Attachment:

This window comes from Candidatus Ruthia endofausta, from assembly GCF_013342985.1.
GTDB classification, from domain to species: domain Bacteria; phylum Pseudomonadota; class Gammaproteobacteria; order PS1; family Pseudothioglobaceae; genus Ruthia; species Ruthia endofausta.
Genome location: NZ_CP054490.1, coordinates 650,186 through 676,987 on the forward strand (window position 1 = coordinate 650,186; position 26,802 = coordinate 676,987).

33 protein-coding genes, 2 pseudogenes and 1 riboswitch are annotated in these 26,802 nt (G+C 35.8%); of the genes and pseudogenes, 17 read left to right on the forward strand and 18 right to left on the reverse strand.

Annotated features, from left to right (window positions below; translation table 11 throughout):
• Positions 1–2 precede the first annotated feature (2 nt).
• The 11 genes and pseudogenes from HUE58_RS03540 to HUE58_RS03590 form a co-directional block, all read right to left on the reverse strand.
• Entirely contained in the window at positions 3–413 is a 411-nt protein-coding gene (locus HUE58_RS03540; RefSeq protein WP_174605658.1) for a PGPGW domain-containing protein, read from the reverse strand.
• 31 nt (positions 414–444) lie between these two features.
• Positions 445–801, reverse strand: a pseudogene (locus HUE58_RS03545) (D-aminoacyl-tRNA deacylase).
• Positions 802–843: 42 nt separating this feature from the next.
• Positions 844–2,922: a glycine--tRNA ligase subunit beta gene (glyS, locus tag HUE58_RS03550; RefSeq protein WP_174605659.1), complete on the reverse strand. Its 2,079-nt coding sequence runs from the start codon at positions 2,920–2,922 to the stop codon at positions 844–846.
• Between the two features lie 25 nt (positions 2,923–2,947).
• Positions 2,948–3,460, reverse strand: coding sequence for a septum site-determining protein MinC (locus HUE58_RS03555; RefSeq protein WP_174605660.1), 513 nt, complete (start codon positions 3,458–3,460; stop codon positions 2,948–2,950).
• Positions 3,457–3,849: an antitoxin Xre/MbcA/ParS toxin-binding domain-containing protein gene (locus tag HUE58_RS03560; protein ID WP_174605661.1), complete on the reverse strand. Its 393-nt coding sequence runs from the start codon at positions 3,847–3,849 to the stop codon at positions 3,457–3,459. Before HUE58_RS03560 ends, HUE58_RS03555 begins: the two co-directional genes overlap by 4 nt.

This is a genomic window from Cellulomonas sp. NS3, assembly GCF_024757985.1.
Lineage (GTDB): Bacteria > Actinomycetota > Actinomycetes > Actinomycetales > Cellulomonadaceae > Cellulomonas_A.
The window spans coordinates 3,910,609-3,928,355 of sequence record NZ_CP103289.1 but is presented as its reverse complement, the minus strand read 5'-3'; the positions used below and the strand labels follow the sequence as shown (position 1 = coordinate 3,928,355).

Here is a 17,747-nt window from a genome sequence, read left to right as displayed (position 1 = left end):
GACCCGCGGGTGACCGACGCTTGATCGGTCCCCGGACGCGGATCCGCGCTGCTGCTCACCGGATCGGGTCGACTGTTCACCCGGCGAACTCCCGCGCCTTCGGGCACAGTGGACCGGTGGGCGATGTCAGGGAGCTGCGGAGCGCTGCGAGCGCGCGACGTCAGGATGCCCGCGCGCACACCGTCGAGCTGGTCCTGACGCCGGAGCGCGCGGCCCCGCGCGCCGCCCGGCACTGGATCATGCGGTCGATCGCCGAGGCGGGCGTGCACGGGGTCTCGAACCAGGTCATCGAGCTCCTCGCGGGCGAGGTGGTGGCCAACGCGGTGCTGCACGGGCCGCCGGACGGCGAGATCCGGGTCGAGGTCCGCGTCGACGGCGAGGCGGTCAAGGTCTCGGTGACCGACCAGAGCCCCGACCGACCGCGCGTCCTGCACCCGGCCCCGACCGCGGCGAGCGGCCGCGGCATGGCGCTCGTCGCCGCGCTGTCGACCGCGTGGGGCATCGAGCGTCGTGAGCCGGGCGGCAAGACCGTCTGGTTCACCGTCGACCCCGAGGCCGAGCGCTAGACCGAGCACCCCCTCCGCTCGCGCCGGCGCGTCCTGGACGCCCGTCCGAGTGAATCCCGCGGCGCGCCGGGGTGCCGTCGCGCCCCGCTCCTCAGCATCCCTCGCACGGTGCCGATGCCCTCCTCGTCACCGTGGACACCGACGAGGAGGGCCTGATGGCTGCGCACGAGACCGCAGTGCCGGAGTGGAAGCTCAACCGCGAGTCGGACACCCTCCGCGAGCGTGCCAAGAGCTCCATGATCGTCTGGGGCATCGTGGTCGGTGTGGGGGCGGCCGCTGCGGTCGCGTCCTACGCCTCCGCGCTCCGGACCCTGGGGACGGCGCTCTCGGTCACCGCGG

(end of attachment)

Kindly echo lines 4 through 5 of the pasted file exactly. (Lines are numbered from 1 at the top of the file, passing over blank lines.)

33 protein-coding genes, 2 pseudogenes and 1 riboswitch are annotated in these 26,802 nt (G+C 35.8%); of the genes and pseudogenes, 17 read left to right on the forward strand and 18 right to left on the reverse strand.

Annotated features, from left to right (window positions below; translation table 11 throughout):